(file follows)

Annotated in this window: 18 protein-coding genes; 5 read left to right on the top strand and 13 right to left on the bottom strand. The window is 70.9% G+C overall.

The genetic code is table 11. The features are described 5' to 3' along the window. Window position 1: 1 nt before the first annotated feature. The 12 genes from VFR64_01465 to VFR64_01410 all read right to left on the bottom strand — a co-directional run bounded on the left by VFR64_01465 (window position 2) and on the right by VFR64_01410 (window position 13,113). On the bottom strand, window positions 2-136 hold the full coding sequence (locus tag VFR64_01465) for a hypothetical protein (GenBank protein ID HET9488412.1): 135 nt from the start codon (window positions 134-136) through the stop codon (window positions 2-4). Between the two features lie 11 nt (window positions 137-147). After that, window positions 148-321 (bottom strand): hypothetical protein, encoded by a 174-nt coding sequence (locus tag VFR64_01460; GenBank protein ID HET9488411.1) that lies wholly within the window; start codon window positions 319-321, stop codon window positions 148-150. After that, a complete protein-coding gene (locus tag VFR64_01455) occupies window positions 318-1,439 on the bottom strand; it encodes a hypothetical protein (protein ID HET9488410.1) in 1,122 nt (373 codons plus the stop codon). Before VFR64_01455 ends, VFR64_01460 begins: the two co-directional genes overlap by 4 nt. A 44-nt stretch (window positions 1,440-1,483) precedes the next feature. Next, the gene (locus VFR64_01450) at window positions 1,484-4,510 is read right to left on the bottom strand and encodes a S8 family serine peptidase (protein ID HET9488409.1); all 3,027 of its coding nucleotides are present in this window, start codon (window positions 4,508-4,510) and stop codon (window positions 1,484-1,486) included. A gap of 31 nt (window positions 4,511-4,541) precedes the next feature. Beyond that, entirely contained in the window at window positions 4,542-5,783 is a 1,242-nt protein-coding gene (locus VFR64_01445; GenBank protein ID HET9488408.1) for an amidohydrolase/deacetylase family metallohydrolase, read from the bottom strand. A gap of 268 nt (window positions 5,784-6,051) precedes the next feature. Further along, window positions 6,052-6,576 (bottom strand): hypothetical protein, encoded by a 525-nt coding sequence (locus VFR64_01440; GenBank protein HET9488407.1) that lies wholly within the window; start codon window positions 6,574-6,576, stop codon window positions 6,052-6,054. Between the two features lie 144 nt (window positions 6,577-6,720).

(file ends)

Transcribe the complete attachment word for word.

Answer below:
Annotated in this window: 18 protein-coding genes; 5 read left to right on the top strand and 13 right to left on the bottom strand. The window is 70.9% G+C overall.

The genetic code is table 11. The features are described 5' to 3' along the window. Window position 1: 1 nt before the first annotated feature. The 12 genes from VFR64_01465 to VFR64_01410 all read right to left on the bottom strand — a co-directional run bounded on the left by VFR64_01465 (window position 2) and on the right by VFR64_01410 (window position 13,113). On the bottom strand, window positions 2-136 hold the full coding sequence (locus tag VFR64_01465) for a hypothetical protein (GenBank protein ID HET9488412.1): 135 nt from the start codon (window positions 134-136) through the stop codon (window positions 2-4). Between the two features lie 11 nt (window positions 137-147). After that, window positions 148-321 (bottom strand): hypothetical protein, encoded by a 174-nt coding sequence (locus tag VFR64_01460; GenBank protein ID HET9488411.1) that lies wholly within the window; start codon window positions 319-321, stop codon window positions 148-150. After that, a complete protein-coding gene (locus tag VFR64_01455) occupies window positions 318-1,439 on the bottom strand; it encodes a hypothetical protein (protein ID HET9488410.1) in 1,122 nt (373 codons plus the stop codon). Before VFR64_01455 ends, VFR64_01460 begins: the two co-directional genes overlap by 4 nt. A 44-nt stretch (window positions 1,440-1,483) precedes the next feature. Next, the gene (locus VFR64_01450) at window positions 1,484-4,510 is read right to left on the bottom strand and encodes a S8 family serine peptidase (protein ID HET9488409.1); all 3,027 of its coding nucleotides are present in this window, start codon (window positions 4,508-4,510) and stop codon (window positions 1,484-1,486) included. A gap of 31 nt (window positions 4,511-4,541) precedes the next feature. Beyond that, entirely contained in the window at window positions 4,542-5,783 is a 1,242-nt protein-coding gene (locus VFR64_01445; GenBank protein ID HET9488408.1) for an amidohydrolase/deacetylase family metallohydrolase, read from the bottom strand. A gap of 268 nt (window positions 5,784-6,051) precedes the next feature. Further along, window positions 6,052-6,576 (bottom strand): hypothetical protein, encoded by a 525-nt coding sequence (locus VFR64_01440; GenBank protein HET9488407.1) that lies wholly within the window; start codon window positions 6,574-6,576, stop codon window positions 6,052-6,054. Between the two features lie 144 nt (window positions 6,577-6,720).